By 1943, as World War ll raged on, a white female student of Bragg’s suggested that she apply to Women Airforce Service Pilots (WASP). To this end she met with Ethel Sheehy, the assistant to WASP head Jacqueline Cochran, who was surprised to discover Bragg’s race, noting “I’ve never interviewed a colored girl for flying.” To this Bragg simply replied “Well, we have plenty of them fly.” Bragg was sent home without an interview, but with the faint hope that she would hear more from the organization. Any expectations she may have harbored were dashed several weeks later when she received a letter from Cochran herself, definitively rejecting Bragg because of her race. She went on to apply to the military nurse corps, who also rejected her on the grounds that their “colored quota” had already been filled.
Bragg then attended the Commercial Pilot Training Program at Tuskegee, Institute in Alabama as she worked toward achieving her license. Although she completed her written work, her efforts were hampered by rampant racism and sexism. Despite demonstrating that she was more than competent in the air and passed her flight test, Bragg’s instructor declared, “She gave me a ride I’d put up with any of your flight instructors. I’ve never given a colored girl a commercial pilot’s license, and I don’t intend to.”
Unwilling to accept defeat, Bragg took the examination again in Chicago and this time passed, becoming the first black woman to hold a commercial pilot’s license.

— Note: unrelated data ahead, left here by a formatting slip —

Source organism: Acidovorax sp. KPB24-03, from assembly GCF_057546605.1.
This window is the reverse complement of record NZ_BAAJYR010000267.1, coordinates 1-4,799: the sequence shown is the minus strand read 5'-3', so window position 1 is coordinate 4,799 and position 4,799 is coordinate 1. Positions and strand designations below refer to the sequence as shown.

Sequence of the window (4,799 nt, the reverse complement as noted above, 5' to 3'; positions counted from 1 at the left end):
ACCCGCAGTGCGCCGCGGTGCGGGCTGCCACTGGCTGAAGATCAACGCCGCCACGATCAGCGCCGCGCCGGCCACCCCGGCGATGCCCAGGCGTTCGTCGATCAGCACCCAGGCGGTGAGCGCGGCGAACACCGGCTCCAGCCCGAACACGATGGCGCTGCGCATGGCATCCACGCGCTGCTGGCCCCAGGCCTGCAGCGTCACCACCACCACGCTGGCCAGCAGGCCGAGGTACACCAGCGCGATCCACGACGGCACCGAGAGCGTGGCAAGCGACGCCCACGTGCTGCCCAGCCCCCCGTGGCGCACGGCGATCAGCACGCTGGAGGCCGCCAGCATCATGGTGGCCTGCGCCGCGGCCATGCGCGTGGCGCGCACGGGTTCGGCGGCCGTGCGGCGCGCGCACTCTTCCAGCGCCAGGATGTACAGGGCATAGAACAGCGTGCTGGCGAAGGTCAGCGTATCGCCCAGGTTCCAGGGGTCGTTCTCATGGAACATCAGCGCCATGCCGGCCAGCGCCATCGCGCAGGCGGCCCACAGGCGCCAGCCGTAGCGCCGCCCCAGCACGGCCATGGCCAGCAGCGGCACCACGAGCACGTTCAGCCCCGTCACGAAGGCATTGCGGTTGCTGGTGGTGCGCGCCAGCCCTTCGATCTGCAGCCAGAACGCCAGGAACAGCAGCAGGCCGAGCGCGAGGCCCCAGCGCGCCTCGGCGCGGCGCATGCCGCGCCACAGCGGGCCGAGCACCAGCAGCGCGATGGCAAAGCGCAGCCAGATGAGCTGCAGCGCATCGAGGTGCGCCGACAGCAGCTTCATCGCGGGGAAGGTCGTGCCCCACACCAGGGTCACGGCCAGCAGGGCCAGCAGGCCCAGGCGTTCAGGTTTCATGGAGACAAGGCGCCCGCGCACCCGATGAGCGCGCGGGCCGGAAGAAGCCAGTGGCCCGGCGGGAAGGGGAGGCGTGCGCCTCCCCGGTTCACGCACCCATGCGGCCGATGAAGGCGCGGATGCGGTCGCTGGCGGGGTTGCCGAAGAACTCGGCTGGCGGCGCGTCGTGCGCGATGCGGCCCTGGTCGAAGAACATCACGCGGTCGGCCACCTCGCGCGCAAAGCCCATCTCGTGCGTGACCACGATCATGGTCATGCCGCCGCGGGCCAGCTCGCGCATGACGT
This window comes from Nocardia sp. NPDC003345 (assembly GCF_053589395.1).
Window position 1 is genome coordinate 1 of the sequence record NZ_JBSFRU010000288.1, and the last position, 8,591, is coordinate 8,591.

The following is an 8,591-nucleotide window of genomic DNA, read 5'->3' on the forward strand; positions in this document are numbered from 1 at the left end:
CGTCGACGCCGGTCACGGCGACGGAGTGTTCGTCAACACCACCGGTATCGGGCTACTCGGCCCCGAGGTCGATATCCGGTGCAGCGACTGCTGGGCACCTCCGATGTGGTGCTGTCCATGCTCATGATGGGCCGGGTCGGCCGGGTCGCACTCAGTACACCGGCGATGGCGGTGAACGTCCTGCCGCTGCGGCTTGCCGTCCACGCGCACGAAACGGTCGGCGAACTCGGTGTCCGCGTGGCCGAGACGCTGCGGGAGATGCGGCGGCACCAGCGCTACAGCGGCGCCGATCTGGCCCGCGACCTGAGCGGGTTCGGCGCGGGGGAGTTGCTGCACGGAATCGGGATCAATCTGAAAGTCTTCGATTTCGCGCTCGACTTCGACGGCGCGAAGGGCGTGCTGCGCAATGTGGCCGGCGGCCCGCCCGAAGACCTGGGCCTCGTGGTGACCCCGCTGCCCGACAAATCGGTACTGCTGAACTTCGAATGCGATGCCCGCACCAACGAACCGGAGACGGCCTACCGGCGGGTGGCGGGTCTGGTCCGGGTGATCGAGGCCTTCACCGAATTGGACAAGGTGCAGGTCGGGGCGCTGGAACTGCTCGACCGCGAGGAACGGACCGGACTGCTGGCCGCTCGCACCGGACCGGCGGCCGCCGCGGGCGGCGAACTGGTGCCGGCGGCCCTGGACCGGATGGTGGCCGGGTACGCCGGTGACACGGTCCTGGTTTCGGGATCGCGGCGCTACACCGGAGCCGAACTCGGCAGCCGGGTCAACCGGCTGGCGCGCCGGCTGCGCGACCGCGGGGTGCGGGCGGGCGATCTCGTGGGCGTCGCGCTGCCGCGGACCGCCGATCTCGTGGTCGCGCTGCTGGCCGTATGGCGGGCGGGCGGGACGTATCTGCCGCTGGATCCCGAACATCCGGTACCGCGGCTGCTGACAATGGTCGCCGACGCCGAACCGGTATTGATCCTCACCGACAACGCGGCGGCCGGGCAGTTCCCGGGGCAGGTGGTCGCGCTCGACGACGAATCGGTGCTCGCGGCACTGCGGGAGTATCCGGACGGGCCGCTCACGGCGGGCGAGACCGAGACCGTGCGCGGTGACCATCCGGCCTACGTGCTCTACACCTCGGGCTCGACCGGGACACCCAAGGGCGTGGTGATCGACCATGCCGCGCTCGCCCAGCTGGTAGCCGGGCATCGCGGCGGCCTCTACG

After her return to the windy city, Bragg and her brother purchased and opened a health care center for patients on welfare. She and her second husband Sumner managed two nursing homes in Chicago until their retirement in 1972.
Bragg’s life would continue to be colorful and shaped by her interest in aviation. After befriending some Ethiopian students studying in the U.S., Bragg was invited to visit the country and meet Emperor Haile Selassie in 1955. Throughout the late 1970s she returned to Africa, traveling and leading tour groups. She also volunteered with the Pima Air and Space Museum in Tucson, Arizona, where she had relocated in her years of retirement, assisting with their Black Wings exhibit. Bragg continued to contribute to her community through participation in local organizations such as the Tucson Arizona Urban League, Habitat for Humanity, and the Adopt-a-Scholar program at Tucson’s Pima College.
In 1996 the Smithsonian Institution Press published Soaring Above Setbacks: The Autobiography of Janet Harmon Bragg, African American Aviator, a book that allowed Bragg, with the assistance of author Marjorie M. Kriz, to finally chisel out a place for herself in the public consciousness as the pioneering and tenacious leader in aviation and race and gender advancement that she was.
Before her death in 1993 Bragg finally experienced recognition of her achievements, receiving awards and appearance requests for aviation events around America. Her legacy lives on in all the young women who have followed in her footsteps, defying social norms to fulfill their dreams.